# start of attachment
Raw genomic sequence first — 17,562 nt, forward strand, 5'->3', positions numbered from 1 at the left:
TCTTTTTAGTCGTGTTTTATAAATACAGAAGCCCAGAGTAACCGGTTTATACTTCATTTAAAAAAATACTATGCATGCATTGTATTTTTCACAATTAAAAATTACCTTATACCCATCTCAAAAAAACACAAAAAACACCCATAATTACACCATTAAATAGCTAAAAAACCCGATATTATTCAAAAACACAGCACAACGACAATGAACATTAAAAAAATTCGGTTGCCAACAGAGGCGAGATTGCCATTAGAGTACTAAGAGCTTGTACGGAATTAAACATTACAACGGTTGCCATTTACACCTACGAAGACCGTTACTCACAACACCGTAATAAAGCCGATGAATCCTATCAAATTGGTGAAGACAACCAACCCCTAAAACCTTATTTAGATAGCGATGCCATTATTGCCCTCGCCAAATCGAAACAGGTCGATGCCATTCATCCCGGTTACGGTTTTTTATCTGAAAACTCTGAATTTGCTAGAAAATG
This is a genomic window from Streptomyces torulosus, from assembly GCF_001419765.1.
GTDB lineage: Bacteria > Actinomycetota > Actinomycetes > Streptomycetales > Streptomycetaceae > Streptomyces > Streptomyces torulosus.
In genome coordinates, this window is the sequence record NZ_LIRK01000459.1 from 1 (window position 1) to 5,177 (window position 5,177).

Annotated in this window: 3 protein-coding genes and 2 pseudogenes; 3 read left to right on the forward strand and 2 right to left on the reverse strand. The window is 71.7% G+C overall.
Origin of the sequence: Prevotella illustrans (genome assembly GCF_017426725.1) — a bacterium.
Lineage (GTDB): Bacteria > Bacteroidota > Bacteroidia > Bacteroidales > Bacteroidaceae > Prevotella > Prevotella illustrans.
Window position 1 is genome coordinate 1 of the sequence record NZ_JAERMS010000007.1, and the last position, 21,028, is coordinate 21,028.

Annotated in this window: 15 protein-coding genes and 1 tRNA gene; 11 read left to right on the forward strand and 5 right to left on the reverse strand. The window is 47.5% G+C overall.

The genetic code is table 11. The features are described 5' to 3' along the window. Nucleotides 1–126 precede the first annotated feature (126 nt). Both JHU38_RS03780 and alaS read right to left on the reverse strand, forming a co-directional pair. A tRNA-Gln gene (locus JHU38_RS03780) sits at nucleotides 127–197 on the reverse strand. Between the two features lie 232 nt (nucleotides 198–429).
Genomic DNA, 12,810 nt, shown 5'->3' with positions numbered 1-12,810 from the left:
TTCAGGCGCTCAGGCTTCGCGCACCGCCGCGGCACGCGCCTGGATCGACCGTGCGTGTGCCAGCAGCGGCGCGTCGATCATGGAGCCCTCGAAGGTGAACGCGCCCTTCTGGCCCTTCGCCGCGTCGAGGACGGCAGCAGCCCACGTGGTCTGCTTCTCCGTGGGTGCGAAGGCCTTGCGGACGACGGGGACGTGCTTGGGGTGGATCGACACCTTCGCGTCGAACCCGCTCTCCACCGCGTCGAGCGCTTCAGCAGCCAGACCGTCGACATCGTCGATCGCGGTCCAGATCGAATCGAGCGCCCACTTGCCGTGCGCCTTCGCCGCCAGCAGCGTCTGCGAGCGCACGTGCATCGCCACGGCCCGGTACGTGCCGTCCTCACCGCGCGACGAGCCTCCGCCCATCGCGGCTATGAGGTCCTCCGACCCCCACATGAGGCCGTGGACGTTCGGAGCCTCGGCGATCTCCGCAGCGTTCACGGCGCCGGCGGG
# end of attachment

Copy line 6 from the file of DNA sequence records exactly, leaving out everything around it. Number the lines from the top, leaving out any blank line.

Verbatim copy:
Annotated in this window: 3 protein-coding genes and 2 pseudogenes; 3 read left to right on the forward strand and 2 right to left on the reverse strand. The window is 71.7% G+C overall.